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Médecine du travail du personnel hospitalier

The BCG vaccine: information and recommendations for use in Australia.

Commun Dis Intell. 2006;30(1):109-15.
The BCG vaccine: information and recommendations for use in Australia.
National Tuberculosis Advisory Committee.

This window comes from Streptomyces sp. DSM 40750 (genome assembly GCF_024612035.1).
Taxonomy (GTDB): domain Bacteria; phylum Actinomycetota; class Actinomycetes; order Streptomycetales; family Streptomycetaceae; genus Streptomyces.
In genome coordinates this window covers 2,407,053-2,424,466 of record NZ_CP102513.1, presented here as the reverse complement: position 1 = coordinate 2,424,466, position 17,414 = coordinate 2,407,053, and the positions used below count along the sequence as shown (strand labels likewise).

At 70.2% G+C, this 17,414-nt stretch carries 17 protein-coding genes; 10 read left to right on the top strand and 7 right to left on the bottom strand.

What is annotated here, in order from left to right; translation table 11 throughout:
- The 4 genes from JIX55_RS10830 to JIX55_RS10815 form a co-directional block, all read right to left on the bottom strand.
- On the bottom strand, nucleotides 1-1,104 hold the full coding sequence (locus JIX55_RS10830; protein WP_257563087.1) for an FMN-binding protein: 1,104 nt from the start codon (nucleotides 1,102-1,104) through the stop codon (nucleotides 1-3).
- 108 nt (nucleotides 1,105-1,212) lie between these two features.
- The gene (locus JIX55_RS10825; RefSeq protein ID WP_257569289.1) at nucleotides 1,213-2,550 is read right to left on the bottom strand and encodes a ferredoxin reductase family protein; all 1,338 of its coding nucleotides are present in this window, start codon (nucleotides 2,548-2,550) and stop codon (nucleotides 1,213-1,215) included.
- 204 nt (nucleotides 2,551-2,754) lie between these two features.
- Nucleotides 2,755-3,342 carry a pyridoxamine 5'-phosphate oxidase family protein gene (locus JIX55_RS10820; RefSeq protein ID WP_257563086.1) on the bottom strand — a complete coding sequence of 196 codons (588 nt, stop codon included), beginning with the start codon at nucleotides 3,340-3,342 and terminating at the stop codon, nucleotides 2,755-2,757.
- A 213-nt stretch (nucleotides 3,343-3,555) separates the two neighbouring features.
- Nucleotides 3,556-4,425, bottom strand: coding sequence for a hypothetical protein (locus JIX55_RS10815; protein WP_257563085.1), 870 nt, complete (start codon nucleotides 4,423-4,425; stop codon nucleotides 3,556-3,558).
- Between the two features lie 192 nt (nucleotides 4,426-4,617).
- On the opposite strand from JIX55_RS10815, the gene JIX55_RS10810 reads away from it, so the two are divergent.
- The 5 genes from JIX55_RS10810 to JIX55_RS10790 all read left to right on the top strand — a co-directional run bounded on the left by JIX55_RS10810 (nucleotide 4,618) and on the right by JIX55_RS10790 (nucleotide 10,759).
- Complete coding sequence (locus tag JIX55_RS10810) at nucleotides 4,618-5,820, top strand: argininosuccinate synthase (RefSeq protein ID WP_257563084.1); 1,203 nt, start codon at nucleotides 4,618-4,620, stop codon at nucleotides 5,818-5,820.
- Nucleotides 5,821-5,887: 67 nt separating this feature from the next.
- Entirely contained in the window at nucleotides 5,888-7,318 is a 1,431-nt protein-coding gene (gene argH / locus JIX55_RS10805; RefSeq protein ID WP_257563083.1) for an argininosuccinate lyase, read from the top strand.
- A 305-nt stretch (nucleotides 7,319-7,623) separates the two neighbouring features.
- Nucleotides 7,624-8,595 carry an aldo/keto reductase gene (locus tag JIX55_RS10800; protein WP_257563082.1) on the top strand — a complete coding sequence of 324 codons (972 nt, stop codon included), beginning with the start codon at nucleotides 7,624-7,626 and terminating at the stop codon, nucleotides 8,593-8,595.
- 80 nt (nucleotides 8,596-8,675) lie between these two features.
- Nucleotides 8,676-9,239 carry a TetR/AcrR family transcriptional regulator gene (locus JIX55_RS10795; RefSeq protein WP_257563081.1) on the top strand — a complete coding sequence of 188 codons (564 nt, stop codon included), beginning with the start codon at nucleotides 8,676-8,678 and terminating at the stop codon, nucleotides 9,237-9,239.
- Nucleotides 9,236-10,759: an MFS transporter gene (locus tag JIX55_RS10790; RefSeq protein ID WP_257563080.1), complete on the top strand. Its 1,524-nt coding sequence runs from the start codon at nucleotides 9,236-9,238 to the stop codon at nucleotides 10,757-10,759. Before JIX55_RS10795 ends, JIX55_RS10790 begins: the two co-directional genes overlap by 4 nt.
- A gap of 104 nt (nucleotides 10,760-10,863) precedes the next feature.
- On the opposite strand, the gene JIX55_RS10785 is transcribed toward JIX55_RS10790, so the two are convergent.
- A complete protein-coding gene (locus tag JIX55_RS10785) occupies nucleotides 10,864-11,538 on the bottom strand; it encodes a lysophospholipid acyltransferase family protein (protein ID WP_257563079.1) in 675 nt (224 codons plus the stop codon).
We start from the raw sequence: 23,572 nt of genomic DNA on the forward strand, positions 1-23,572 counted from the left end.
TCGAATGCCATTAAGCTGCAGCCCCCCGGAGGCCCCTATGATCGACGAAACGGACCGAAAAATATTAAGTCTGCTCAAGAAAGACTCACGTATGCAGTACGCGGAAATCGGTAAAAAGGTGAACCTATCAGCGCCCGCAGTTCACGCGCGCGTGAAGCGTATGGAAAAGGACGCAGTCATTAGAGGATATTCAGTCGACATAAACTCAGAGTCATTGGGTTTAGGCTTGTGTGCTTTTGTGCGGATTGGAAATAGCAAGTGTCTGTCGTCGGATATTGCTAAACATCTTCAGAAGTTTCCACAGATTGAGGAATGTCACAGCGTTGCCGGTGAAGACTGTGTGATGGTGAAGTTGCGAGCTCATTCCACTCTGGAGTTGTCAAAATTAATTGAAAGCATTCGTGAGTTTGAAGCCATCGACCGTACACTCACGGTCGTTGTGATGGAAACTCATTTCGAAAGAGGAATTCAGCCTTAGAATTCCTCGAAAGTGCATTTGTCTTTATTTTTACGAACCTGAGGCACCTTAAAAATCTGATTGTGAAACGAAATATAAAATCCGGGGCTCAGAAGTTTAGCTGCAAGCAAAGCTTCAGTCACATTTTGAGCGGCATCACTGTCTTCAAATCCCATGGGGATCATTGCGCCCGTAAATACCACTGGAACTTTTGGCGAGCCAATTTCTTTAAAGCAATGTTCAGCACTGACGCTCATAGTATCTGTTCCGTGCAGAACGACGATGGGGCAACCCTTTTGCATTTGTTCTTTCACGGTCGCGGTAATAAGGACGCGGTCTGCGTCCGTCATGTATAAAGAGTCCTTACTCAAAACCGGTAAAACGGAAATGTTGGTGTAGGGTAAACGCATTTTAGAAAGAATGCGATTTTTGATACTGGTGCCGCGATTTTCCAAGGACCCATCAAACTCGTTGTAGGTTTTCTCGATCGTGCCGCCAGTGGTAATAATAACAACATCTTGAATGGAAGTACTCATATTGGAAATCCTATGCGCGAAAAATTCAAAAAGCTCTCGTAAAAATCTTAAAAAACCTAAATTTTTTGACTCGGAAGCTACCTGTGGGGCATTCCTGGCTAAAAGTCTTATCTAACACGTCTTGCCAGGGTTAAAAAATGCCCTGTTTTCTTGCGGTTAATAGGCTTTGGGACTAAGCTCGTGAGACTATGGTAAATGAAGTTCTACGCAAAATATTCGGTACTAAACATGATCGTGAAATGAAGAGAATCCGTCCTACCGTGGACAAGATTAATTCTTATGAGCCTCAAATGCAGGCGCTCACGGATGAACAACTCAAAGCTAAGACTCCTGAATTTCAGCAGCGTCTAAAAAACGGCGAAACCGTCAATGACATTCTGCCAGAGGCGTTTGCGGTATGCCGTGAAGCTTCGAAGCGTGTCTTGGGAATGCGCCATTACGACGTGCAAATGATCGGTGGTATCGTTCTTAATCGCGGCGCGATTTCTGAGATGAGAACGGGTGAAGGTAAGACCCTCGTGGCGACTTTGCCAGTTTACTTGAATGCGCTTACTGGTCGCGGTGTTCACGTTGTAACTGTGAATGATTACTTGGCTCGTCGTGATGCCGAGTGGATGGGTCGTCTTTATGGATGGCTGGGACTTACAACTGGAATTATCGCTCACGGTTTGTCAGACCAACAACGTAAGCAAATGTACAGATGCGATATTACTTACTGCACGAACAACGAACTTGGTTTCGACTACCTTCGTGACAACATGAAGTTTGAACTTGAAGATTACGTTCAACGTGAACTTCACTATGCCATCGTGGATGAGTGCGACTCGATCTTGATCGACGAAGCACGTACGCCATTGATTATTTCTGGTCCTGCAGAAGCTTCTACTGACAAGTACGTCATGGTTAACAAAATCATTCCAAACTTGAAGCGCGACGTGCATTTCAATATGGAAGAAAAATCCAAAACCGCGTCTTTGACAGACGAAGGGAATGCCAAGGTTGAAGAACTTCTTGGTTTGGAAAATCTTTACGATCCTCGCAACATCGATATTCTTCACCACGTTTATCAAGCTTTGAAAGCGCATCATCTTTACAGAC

The Bacille Calmette-Guerin (BCG) vaccine since its first use in 1921 has been the subject of much controversy as to its effectiveness and applicability. BCG vaccination is still considered an important strategy in the National Tuberculosis Programs of countries with a high burden of tuberculosis (TB) because of its benefit to infants but its effect on the control of TB has been limited. By contrast, in countries with a low prevalence of TB, significant policy differences exist both within and between countries. BCG vaccination does not prevent transmission of infection to the individual. In immune-competent neonates and infants it is accepted that BCG reduces the likelihood of TB infection progressing to disease or if disease occurs, substantially lessens the chance of a severe outcome. The benefit in older agegroups is less clear. In the Australian health worker, the BCG strategy is no longer recommended as the primary means of health care worker (HCW) protection. The preferred strategy is appropriate infection control measures, staff education and a tuberculin skin testing program that identifies and treats the at-risk infected HCW. The emergence of multi-drug resistant strains has however renewed interest in BCG in the HCW. This document provides recommendations for use of the BCG vaccine in the Australian community based on the best available evidence and consensus opinion. State and Territory TB Control Units should be consulted with regard to their BCG vaccination guidelines.

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